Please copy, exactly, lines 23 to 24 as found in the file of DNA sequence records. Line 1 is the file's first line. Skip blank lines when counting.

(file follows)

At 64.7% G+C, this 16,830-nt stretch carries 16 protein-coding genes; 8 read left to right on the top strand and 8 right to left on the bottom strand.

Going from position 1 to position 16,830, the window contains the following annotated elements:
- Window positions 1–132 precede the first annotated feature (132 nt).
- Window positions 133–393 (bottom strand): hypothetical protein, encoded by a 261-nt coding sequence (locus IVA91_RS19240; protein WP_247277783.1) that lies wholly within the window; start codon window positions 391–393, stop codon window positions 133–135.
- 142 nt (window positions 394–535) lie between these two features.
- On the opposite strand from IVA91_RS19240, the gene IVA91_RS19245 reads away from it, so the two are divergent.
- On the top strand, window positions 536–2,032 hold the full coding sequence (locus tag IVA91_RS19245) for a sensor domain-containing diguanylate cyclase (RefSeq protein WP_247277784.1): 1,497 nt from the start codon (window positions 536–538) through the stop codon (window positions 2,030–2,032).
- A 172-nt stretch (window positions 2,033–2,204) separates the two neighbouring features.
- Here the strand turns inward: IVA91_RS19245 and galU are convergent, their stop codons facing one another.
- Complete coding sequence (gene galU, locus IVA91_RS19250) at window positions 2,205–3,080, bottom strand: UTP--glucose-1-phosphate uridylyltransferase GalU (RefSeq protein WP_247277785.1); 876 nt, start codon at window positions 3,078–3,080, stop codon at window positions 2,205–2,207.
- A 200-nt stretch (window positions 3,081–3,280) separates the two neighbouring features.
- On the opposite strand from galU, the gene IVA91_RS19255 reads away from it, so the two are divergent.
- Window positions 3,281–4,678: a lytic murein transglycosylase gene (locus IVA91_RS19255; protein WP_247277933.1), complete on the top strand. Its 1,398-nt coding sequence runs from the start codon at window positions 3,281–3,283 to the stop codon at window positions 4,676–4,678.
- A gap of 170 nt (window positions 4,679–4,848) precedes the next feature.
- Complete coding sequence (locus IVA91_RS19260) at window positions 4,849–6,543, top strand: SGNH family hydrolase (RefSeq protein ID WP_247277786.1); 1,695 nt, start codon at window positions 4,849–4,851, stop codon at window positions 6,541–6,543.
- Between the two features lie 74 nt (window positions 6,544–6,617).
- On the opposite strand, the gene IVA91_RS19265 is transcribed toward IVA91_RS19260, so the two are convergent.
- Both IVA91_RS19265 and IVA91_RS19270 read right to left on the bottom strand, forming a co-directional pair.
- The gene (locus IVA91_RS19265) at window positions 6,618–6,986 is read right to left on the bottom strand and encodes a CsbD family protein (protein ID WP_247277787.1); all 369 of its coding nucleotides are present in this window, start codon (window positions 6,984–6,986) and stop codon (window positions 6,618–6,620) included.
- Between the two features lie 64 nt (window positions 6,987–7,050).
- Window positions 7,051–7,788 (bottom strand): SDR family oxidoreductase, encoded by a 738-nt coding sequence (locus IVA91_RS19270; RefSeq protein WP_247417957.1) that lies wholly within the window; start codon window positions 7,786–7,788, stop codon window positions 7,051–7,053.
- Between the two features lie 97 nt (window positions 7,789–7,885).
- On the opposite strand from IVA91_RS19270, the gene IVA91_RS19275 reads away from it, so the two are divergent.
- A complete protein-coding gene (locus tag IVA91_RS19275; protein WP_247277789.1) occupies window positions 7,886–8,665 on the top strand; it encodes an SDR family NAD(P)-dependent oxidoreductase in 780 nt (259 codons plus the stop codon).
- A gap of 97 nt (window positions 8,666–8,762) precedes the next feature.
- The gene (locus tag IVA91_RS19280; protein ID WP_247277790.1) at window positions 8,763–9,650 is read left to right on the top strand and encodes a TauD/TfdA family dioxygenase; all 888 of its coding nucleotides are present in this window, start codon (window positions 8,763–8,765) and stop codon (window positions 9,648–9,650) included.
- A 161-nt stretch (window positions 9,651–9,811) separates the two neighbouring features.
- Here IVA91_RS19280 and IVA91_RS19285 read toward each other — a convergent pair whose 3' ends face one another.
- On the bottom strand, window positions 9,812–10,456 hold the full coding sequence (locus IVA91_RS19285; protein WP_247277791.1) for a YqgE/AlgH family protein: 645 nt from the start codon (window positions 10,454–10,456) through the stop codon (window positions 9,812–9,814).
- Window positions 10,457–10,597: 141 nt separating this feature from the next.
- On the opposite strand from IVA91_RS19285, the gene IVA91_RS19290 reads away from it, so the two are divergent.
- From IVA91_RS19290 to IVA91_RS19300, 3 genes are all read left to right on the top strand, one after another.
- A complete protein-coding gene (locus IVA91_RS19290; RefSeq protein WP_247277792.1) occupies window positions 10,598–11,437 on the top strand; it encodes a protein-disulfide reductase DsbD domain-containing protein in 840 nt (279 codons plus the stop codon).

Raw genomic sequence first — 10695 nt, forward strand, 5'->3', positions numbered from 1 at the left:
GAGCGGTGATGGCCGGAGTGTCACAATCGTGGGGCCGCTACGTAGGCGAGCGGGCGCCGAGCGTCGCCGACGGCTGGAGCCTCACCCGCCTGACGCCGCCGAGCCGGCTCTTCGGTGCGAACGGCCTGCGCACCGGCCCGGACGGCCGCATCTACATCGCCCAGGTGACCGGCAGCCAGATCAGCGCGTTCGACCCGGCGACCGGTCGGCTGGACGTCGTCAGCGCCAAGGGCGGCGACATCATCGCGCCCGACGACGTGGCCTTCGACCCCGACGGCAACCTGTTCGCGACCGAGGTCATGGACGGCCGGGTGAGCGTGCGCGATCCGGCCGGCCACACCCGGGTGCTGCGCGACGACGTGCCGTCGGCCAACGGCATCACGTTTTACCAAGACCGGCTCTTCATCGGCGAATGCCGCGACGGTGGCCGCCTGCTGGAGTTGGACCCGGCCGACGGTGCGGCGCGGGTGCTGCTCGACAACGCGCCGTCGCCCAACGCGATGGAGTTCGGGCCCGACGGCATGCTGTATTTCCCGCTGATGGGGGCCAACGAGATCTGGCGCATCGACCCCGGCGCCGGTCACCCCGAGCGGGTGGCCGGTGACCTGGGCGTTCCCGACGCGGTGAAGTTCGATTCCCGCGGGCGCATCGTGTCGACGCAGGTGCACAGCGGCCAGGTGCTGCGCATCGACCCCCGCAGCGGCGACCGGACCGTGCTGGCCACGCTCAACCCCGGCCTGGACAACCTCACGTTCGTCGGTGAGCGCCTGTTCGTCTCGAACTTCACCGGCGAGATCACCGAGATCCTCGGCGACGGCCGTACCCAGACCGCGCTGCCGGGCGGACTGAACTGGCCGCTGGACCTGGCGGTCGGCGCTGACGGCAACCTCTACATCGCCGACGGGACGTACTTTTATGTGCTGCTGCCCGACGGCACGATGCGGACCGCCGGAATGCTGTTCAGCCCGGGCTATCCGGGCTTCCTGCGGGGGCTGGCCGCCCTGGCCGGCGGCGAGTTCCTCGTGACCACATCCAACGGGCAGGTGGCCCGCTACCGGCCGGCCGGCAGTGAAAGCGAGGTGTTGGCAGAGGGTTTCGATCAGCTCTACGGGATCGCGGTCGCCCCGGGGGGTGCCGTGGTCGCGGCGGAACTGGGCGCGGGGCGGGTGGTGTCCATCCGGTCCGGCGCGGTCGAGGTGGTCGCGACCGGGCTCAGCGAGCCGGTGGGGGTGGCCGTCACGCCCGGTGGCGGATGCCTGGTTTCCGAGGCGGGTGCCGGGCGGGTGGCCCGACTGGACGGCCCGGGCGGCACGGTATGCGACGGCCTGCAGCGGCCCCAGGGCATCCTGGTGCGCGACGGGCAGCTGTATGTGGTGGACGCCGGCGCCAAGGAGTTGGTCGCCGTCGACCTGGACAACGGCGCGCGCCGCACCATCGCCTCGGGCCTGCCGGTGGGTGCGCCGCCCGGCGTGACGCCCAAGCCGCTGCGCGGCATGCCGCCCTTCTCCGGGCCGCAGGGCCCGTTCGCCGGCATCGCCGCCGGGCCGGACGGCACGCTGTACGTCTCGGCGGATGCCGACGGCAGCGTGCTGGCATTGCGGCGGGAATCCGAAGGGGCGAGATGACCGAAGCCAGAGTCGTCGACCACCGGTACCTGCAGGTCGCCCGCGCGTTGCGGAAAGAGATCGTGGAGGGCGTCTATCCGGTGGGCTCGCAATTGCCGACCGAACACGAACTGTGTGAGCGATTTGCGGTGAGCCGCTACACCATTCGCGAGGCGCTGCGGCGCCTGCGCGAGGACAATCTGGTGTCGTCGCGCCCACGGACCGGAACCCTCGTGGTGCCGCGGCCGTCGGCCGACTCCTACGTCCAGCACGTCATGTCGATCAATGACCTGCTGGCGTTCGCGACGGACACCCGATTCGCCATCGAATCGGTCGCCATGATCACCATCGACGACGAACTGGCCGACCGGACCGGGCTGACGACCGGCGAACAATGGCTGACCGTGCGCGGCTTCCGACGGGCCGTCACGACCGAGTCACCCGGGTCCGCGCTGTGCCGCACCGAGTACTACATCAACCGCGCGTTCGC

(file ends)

- On the opposite strand from IVA91_RS19270, the gene IVA91_RS19275 reads away from it, so the two are divergent.
- A complete protein-coding gene (locus tag IVA91_RS19275; protein WP_247277789.1) occupies window positions 7,886–8,665 on the top strand; it encodes an SDR family NAD(P)-dependent oxidoreductase in 780 nt (259 codons plus the stop codon).